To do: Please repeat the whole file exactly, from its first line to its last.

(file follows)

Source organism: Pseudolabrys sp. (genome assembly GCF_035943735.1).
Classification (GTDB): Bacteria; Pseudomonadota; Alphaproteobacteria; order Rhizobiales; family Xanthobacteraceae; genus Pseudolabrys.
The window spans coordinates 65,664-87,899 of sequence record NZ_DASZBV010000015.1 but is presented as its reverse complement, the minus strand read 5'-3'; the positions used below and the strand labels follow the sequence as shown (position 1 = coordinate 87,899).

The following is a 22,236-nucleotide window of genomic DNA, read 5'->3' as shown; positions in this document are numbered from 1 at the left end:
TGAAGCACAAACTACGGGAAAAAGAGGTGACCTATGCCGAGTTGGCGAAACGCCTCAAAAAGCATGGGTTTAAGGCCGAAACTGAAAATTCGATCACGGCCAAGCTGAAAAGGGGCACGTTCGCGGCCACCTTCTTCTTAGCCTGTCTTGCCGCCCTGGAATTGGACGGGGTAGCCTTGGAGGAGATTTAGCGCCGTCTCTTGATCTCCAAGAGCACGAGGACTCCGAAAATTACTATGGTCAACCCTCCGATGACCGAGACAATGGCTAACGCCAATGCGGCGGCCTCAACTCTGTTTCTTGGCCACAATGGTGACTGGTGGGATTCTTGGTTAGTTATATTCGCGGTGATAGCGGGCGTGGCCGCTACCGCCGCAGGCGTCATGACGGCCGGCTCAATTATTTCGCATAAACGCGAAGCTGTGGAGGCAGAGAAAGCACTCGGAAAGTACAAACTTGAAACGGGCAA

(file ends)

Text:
Source organism: Pseudolabrys sp. (genome assembly GCF_035943735.1).
Classification (GTDB): Bacteria; Pseudomonadota; Alphaproteobacteria; order Rhizobiales; family Xanthobacteraceae; genus Pseudolabrys.
The window spans coordinates 65,664-87,899 of sequence record NZ_DASZBV010000015.1 but is presented as its reverse complement, the minus strand read 5'-3'; the positions used below and the strand labels follow the sequence as shown (position 1 = coordinate 87,899).

The following is a 22,236-nucleotide window of genomic DNA, read 5'->3' as shown; positions in this document are numbered from 1 at the left end:
TGAAGCACAAACTACGGGAAAAAGAGGTGACCTATGCCGAGTTGGCGAAACGCCTCAAAAAGCATGGGTTTAAGGCCGAAACTGAAAATTCGATCACGGCCAAGCTGAAAAGGGGCACGTTCGCGGCCACCTTCTTCTTAGCCTGTCTTGCCGCCCTGGAATTGGACGGGGTAGCCTTGGAGGAGATTTAGCGCCGTCTCTTGATCTCCAAGAGCACGAGGACTCCGAAAATTACTATGGTCAACCCTCCGATGACCGAGACAATGGCTAACGCCAATGCGGCGGCCTCAACTCTGTTTCTTGGCCACAATGGTGACTGGTGGGATTCTTGGTTAGTTATATTCGCGGTGATAGCGGGCGTGGCCGCTACCGCCGCAGGCGTCATGACGGCCGGCTCAATTATTTCGCATAAACGCGAAGCTGTGGAGGCAGAGAAAGCACTCGGAAAGTACAAACTTGAAACGGGCAA